we get older which may result in a stronger overall body . . . this is
about health not racing). Third, and I personally believe this has
something to do with the Blackfoot Indian blood running through my veins as
the feeling was spiritual and powerful, why did my body demand to be closer
to barefoot when I was already running fast and injury free in the Nike's?
It was a powerful desire by my body and such that I couldn't ignore it
which drove me back to the Evo's and Luna's.

I find myself in a very interesting situation. I run without issue in my
Nike's (and it's fun running) but obviously something powerful is missing
if at this point in my running life my body yearns to be closer to the
ground (this has happened before and each time the feeling comes back more
powerful, then goes away, but eventually comes back even more powerful than

The thread devolved into a discussion of adapting to running barefoot in snow (brr...), which I think moved away from a very important point (which I tried to make in the thread, but the discussion was already digressing).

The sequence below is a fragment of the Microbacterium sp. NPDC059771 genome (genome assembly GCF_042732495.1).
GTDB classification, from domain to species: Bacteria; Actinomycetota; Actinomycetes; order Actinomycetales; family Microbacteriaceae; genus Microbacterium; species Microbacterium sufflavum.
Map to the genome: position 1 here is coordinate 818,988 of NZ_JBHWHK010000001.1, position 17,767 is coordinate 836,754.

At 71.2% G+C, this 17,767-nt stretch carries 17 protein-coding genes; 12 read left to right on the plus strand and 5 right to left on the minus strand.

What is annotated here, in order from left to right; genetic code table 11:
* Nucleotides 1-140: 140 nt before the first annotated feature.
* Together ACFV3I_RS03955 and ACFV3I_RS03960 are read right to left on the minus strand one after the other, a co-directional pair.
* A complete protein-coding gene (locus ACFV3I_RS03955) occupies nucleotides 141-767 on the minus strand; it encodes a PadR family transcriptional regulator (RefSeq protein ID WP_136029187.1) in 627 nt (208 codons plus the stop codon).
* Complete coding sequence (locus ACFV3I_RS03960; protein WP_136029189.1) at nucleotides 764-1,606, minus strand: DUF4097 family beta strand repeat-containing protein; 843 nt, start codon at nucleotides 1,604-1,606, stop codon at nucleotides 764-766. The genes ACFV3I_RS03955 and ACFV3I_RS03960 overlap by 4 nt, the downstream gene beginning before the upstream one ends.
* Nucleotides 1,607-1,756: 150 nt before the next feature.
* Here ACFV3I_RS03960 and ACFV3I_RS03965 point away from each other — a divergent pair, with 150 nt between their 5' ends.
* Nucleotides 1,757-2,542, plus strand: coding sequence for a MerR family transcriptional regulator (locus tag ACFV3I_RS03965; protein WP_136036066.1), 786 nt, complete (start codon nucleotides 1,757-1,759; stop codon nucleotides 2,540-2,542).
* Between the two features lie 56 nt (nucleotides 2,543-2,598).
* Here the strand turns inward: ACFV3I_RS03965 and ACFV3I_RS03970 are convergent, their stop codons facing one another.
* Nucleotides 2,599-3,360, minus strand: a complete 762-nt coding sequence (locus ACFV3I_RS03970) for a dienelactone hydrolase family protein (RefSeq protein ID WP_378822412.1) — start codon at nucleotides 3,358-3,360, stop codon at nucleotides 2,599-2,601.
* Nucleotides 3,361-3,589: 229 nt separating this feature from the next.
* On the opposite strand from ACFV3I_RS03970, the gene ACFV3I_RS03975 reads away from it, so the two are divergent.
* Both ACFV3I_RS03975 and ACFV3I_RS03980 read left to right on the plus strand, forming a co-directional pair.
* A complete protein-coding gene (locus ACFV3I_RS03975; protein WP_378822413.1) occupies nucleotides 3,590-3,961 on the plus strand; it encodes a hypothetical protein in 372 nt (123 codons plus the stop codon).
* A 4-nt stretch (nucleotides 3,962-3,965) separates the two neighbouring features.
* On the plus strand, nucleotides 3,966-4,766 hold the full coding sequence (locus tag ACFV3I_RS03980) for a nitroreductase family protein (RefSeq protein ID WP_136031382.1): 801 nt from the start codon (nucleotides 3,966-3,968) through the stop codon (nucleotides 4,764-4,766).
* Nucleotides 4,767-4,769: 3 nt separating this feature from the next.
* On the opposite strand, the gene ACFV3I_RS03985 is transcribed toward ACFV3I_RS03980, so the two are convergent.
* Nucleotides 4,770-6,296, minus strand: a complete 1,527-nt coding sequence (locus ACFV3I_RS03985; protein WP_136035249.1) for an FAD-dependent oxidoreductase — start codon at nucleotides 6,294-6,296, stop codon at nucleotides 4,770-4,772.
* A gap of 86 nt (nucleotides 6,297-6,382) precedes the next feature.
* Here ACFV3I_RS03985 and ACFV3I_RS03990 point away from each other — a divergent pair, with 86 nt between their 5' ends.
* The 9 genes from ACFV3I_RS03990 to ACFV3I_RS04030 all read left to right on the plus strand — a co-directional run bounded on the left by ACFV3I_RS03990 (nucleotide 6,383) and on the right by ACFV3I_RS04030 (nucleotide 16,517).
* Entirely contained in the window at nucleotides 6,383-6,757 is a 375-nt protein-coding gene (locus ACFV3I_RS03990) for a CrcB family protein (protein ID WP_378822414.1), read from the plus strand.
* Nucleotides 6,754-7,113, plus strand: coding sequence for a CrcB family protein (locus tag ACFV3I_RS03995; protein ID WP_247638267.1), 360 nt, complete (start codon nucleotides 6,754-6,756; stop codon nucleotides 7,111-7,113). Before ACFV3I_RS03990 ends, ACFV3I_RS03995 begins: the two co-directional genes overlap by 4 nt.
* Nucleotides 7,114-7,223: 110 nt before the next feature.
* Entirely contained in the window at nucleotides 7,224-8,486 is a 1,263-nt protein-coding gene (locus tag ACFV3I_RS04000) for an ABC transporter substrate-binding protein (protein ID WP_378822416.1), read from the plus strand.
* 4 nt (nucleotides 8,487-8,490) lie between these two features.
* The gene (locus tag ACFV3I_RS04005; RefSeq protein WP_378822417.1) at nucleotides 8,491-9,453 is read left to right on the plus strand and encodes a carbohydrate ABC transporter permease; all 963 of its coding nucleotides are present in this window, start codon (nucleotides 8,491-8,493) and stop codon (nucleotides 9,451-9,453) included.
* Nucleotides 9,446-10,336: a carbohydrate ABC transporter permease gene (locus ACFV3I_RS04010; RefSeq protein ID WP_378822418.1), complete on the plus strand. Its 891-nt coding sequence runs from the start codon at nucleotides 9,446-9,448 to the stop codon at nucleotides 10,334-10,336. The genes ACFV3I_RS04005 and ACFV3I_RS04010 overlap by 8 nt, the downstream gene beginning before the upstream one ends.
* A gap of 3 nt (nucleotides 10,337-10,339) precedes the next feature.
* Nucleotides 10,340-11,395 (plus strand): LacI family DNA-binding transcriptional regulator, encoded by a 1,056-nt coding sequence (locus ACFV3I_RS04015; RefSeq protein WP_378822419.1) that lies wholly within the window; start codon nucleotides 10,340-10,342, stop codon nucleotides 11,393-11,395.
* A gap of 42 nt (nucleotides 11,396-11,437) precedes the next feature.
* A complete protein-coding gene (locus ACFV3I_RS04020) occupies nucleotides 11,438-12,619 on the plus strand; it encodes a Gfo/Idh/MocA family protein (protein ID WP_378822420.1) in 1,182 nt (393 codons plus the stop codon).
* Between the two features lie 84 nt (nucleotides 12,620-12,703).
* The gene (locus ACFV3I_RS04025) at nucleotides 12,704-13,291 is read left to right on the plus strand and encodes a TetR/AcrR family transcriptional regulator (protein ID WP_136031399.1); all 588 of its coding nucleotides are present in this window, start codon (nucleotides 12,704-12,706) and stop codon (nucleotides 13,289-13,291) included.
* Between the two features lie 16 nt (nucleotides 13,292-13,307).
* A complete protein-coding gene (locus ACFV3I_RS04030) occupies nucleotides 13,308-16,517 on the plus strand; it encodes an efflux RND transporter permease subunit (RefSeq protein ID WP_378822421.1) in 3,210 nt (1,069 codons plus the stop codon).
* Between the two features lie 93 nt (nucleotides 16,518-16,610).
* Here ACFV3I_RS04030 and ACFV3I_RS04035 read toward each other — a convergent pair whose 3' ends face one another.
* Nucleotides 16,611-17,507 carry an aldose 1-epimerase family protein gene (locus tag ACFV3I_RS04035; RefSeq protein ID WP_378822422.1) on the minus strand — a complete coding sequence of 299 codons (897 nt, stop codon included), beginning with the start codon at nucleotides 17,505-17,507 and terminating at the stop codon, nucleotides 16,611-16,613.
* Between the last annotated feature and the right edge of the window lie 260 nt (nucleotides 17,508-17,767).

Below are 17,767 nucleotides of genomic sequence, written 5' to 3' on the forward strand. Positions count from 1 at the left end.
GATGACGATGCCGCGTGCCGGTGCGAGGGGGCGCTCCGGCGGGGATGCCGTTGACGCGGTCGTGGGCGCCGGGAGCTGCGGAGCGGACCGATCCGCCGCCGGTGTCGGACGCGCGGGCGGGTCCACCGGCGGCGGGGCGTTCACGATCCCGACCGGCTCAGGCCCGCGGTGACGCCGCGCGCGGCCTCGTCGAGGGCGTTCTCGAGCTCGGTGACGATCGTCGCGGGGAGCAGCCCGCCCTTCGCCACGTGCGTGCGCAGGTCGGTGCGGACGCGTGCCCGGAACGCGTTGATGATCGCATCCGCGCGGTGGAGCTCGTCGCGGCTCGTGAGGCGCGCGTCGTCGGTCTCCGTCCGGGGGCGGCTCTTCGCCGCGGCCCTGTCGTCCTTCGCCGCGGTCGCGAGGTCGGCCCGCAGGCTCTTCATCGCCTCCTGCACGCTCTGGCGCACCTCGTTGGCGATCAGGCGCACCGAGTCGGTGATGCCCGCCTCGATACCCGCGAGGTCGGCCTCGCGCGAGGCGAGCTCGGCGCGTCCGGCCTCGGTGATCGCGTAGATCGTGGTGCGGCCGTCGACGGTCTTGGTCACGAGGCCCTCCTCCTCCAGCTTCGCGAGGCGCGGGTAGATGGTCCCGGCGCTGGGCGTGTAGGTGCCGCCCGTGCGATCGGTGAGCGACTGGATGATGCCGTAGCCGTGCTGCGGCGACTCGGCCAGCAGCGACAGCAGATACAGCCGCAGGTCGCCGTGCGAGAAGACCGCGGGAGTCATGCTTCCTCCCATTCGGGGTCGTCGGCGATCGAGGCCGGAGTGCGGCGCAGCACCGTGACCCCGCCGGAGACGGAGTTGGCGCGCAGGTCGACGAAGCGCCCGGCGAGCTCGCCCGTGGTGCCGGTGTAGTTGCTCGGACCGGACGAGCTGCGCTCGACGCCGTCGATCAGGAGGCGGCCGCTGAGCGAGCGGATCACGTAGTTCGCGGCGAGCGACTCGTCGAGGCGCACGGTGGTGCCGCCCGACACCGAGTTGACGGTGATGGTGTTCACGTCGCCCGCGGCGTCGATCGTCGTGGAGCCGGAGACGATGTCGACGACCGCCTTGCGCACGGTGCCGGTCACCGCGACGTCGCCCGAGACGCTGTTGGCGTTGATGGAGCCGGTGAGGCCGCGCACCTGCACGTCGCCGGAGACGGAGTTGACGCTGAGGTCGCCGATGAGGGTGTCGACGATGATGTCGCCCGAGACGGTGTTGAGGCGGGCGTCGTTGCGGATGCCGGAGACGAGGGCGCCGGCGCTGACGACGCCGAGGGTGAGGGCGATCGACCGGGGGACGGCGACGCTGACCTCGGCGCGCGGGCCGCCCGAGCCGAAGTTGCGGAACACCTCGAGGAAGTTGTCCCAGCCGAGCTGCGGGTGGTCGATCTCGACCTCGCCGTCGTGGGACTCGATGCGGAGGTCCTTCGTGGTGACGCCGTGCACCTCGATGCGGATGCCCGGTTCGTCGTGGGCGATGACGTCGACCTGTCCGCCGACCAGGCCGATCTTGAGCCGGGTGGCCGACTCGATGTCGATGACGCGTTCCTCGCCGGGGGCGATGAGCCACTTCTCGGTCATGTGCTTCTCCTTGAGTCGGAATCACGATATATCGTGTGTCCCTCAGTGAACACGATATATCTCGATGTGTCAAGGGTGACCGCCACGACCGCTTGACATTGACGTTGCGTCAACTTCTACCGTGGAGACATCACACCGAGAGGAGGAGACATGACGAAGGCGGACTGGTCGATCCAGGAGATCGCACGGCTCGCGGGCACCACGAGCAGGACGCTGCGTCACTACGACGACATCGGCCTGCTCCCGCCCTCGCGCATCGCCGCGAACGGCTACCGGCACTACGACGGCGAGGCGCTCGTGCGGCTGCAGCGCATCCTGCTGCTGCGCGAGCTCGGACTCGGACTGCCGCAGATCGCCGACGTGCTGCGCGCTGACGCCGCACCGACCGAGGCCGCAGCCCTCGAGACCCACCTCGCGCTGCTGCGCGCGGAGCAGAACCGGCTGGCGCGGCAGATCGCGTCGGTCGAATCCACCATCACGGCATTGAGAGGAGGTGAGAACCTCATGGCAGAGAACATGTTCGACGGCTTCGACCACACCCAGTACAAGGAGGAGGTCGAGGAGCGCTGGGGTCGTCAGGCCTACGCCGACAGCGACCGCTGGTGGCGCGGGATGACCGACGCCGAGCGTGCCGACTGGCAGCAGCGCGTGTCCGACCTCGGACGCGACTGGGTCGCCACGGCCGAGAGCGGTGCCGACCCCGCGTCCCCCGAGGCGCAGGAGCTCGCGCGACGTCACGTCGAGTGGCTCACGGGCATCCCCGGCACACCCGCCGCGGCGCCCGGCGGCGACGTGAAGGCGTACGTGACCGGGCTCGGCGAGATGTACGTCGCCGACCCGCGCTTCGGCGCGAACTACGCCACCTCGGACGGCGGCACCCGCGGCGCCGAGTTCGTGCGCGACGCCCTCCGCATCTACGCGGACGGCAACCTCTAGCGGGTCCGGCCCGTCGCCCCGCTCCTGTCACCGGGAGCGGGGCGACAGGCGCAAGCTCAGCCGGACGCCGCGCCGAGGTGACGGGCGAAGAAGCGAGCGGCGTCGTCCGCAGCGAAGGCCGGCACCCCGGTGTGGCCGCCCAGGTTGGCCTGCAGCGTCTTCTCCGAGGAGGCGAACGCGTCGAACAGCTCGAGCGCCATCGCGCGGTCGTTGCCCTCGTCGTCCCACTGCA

Have you ever craved some food, but had no idea why? Usually it's because there's something your body needs. Ice cream and cheese? Your body likely wants calcium. A thick steak? Maybe protein.

The thing is, our bodies are smarter, on an intuitive level, than our brains. Conventional wisdom says don't change what's working. But if we get our brains, our conventional wisdom, out of the way, what do our bodies say we need? For Harry, it was a more natural state. Closer to the ground.

And maybe this goes back towards what I wrote a
little while back about listening to that primal voice deep inside us.

Maybe that voice knows a lot more about us than we 'know" about ourselves. Like what we really need.

I know I've felt this tug myself. Moving toward more offroad running. A more natural state.

Even my bicycling has been mainly offroad, though it's more a matter of convenience than design. And even though I'm adding some gearing to my previously single-speed mountain bike (old parts cobbled together plus an OLD tech shifter).